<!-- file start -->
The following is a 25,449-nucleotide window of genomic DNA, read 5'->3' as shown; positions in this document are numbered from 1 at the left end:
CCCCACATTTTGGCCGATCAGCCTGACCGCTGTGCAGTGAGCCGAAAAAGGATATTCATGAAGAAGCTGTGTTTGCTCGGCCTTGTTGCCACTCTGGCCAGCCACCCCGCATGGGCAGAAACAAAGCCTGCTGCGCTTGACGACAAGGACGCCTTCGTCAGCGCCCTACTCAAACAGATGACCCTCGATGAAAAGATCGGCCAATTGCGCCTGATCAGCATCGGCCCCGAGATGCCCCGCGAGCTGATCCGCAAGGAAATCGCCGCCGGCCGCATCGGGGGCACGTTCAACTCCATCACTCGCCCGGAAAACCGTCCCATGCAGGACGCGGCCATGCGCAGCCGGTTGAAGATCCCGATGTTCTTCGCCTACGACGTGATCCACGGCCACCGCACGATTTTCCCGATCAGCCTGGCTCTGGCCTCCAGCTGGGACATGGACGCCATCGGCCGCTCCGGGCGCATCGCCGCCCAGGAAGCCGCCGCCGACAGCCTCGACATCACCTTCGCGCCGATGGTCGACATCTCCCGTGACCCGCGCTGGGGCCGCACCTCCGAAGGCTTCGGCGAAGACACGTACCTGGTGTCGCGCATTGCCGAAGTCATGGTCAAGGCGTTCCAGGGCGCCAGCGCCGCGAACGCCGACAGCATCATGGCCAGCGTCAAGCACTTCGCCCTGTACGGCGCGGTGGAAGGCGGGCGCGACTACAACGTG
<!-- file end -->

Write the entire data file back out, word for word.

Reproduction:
The following is a 25,449-nucleotide window of genomic DNA, read 5'->3' as shown; positions in this document are numbered from 1 at the left end:
CCCCACATTTTGGCCGATCAGCCTGACCGCTGTGCAGTGAGCCGAAAAAGGATATTCATGAAGAAGCTGTGTTTGCTCGGCCTTGTTGCCACTCTGGCCAGCCACCCCGCATGGGCAGAAACAAAGCCTGCTGCGCTTGACGACAAGGACGCCTTCGTCAGCGCCCTACTCAAACAGATGACCCTCGATGAAAAGATCGGCCAATTGCGCCTGATCAGCATCGGCCCCGAGATGCCCCGCGAGCTGATCCGCAAGGAAATCGCCGCCGGCCGCATCGGGGGCACGTTCAACTCCATCACTCGCCCGGAAAACCGTCCCATGCAGGACGCGGCCATGCGCAGCCGGTTGAAGATCCCGATGTTCTTCGCCTACGACGTGATCCACGGCCACCGCACGATTTTCCCGATCAGCCTGGCTCTGGCCTCCAGCTGGGACATGGACGCCATCGGCCGCTCCGGGCGCATCGCCGCCCAGGAAGCCGCCGCCGACAGCCTCGACATCACCTTCGCGCCGATGGTCGACATCTCCCGTGACCCGCGCTGGGGCCGCACCTCCGAAGGCTTCGGCGAAGACACGTACCTGGTGTCGCGCATTGCCGAAGTCATGGTCAAGGCGTTCCAGGGCGCCAGCGCCGCGAACGCCGACAGCATCATGGCCAGCGTCAAGCACTTCGCCCTGTACGGCGCGGTGGAAGGCGGGCGCGACTACAACGTG